Tommy Harmon was the star halfback on the University of Michigan football team from 1938 to 1940. He was drafted into the Army Air Corps when World War II began, and worked himself up to a lieutenant and pilot of a bomber.
While flying over the wild jungles of Brazil, he and his three companions had to bail out. They landed in three different places. Tommy landed in a tree. The only things he had with him were a compass, small glass bottle of water, and a rosary. He broke the bottle of water while coming down from the tree, thus making survival all the more tenuous.
Lions and Tigers and Bears. Oh My!
The jungle was filled with heavy growth and large, poisonous snakes and wild animals. He knew that if he headed east, he’d reach the ocean. At night he’d look for a dry place and would pray to the Holy Spirit and say the rosary. His travels were challenging, even wading through marshes up to his hips.
After days of fighting the hazards of the jungle, he finally found a path that led to the hut of an Indian. The Indian took him in for the night, then showed him how to get back to civilization in the morning. When Tommy reached a city, reporters asked him how he made it through the wild jungle, while his crew were probably starved and killed by wild animals.
Tommy said, “The Holy Spirit dwells in my soul. He was given to me when the bishop confirmed me. I kept praying to the Holy Spirit that He might lead me. I also prayed my rosary continually. I must have said a million Hail Marys. I was sure the Holy Spirit and the Blessed Mother would lead me back to safety.
Wow! I only hope my own faith would be as strong in a similar situation!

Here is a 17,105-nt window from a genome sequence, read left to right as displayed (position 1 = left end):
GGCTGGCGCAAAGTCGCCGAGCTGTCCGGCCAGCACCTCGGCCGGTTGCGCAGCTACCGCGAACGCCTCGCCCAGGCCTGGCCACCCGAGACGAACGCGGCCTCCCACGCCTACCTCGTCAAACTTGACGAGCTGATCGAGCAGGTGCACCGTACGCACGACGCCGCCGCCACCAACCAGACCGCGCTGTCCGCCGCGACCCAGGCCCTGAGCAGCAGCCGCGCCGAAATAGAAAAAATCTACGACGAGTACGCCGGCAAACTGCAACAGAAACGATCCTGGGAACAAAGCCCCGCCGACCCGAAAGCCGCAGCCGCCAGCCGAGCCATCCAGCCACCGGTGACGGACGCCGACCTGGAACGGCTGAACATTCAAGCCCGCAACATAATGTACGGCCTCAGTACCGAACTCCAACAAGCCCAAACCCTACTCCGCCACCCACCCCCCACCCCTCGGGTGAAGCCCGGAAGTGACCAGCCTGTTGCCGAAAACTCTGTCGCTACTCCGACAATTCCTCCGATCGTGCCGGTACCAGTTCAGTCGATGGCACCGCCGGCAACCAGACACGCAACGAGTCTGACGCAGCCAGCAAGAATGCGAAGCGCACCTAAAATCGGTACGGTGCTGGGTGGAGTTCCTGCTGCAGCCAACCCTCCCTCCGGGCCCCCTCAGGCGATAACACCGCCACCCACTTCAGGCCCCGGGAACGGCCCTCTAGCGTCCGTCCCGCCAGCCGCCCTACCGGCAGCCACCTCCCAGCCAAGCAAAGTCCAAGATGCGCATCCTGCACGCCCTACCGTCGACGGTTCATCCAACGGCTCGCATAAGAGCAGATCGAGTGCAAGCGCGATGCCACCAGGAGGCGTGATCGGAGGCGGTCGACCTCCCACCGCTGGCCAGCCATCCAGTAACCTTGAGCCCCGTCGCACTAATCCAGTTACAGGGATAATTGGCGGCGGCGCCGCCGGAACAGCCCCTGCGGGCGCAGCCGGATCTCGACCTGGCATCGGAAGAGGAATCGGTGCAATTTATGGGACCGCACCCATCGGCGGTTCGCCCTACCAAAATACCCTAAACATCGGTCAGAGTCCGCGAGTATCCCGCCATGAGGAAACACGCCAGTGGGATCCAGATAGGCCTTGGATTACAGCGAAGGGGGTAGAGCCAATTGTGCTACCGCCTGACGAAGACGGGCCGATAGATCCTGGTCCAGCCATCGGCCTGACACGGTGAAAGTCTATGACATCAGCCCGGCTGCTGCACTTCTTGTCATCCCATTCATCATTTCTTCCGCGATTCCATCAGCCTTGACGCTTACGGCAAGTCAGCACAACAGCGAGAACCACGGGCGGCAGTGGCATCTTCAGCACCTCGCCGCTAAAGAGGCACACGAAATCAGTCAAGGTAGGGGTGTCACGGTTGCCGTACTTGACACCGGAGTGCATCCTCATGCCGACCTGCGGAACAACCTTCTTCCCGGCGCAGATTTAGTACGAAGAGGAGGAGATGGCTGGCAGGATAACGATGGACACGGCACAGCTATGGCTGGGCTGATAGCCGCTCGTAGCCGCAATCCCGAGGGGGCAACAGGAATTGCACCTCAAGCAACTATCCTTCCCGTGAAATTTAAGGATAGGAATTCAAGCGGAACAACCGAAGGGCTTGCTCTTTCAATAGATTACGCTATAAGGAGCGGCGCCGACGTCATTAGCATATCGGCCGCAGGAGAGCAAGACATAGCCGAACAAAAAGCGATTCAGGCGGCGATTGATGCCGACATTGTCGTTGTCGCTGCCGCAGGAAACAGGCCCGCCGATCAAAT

The Holy Spirit lives lives in our soul after confirmation, as long as we are in a state of grace— that is free of mortal sin. He was given to us in a special way at confirmation. He’ll not only help us to be good Catholics, but also help us to find our way through the difficulties of life. Turn to Him with confidence when you need light and strength.
Sacrament of the Holy Spirit
Confirmation today seems to be viewed as more of a rite of passage—a coming of age event—rather than a sacrament. Confirmation is the sacrament instituted by Christ that makes baptized persons “more perfectly bound to the Church and… enriched with a special strength of the Holy Spirit. Hence [baptized persons] are, as true witnesses of Christ, more strictly obliged to spread and defend the faith by word and deed.”
Graces, Virtues and Gifts
Confirmation increases sanctifying grace in our soul, increases the supernatural virtues, and gives an increase in the gifts of the Holy Spirit. It imprints on the soul an indelible spiritual mark and for this reason can’t be repeated. It enables us to courageously profess our faith, even under the threat of death. Indeed, without the sacrament of confirmation there’d be far fewer martyrs in the Church’s glorious history.